“My experience has been broad,” she said. “I have worked with many, many people. I have worked at the neighborhood level a lot, which I truly enjoy.”
Getting city services out to people at the neighborhood level is part of what Curry says will be a challenge and goal of her time as interim city manager.
“It’s a lot to be done at the city, and that’s what excites me and inspires me to want to continue to serve here in the City of Gainesville,” Curry said. “There’s just a cry for these [city] services to connect more with people and the public.”
In a transition overview she provided to the commission, Curry said she outlined some of the city’s ongoing issues, including public safety and crime, housing, and a health care facility for East Gainesville.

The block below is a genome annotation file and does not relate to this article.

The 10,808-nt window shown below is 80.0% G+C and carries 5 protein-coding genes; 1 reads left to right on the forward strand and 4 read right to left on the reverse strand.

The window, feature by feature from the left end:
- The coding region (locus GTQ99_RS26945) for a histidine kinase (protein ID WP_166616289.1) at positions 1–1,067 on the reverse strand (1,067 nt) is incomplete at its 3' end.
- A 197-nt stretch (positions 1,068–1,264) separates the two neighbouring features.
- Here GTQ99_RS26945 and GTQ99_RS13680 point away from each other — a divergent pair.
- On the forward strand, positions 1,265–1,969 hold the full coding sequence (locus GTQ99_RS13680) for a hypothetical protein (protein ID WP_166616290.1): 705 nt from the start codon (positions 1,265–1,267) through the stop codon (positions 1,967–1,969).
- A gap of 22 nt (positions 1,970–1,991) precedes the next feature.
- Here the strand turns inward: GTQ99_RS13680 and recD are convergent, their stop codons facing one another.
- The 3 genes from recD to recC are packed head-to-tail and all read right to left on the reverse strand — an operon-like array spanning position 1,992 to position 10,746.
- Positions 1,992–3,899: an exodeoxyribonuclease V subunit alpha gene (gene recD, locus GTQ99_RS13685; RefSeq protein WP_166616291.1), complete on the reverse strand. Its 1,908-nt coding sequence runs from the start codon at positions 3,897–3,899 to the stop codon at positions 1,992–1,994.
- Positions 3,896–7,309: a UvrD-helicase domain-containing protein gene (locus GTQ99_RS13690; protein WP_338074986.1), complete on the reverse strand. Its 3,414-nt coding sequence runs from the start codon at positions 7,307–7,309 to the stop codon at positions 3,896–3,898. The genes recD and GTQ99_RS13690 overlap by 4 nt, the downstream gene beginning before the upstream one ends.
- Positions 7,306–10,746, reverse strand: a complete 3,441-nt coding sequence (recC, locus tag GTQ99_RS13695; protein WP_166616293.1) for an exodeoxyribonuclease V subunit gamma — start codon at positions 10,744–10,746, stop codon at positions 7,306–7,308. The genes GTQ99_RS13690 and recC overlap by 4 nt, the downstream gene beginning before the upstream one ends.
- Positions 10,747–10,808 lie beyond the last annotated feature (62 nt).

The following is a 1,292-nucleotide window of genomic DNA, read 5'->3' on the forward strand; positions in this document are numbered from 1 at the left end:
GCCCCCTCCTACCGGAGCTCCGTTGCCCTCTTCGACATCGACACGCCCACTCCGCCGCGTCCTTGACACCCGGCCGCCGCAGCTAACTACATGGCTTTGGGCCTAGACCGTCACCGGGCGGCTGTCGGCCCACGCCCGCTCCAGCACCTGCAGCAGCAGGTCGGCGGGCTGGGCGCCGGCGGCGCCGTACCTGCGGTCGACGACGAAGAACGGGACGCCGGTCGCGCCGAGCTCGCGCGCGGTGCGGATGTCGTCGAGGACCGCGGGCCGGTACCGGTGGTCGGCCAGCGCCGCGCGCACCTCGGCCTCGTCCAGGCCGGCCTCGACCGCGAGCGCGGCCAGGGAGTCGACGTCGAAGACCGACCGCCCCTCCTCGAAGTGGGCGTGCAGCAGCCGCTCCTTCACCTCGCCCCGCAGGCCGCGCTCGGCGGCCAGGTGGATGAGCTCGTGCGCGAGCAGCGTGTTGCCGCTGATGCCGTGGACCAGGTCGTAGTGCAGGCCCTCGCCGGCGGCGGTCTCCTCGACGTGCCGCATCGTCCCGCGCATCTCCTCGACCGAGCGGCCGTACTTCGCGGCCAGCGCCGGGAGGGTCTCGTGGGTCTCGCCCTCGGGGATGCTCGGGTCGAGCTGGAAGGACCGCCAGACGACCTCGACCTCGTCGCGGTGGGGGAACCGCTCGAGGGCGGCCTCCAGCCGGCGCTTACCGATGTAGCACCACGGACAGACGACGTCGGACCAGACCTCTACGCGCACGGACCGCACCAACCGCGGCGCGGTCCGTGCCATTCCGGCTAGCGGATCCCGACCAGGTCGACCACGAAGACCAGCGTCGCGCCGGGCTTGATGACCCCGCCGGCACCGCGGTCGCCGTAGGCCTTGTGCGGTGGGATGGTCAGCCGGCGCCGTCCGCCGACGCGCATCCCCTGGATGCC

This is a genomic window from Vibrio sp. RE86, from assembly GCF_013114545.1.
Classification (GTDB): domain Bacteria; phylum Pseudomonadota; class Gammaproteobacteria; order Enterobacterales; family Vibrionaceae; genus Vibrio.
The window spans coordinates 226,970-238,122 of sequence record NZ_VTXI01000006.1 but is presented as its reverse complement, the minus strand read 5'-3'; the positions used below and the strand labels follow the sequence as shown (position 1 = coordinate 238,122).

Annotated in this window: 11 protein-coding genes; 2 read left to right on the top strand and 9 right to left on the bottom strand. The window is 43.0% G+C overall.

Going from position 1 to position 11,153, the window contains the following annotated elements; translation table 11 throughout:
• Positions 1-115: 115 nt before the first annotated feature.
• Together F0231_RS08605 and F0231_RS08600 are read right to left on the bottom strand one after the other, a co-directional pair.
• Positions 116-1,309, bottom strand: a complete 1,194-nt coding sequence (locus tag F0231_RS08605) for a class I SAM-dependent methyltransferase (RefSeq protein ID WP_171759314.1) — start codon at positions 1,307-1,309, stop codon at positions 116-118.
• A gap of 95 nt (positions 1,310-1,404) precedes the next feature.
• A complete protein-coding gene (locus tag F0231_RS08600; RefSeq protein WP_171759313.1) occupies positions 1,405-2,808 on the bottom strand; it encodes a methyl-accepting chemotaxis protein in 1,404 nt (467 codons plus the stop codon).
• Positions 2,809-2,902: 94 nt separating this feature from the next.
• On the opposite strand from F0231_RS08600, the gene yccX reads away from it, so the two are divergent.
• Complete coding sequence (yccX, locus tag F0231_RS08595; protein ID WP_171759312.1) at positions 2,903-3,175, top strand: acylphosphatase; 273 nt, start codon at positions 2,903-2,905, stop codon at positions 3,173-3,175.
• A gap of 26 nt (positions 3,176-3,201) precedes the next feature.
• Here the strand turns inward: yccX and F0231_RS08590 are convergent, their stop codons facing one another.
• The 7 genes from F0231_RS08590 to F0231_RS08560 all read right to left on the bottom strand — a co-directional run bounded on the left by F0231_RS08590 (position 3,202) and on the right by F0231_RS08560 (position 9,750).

“There are residents, there are neighbors, [and] there are people who are on the other end of what we do, and they don’t care whether I am interim or permanent,” Curry said. “They simply want to see the city work and provide those services that we are empowered or mandated to provide.”
She said she wants to improve community engagement, “working with neighbors that feel left out” in places like the Duval and Porters neighborhoods.
“We need to bring attention to the fact that we care,” Curry said.
While sometimes Gainesville may not have control over a problem, Curry said it is still important to provide “a forum to be heard”—and, when necessary, help residents reach state and federal agencies.
“It is still important to hear why their concerns are and where possible, advocate on their behalf, even though the buck may not stop with you,” she said.
Curry said her role is to support the work of department directors and their teams, who get services to residents.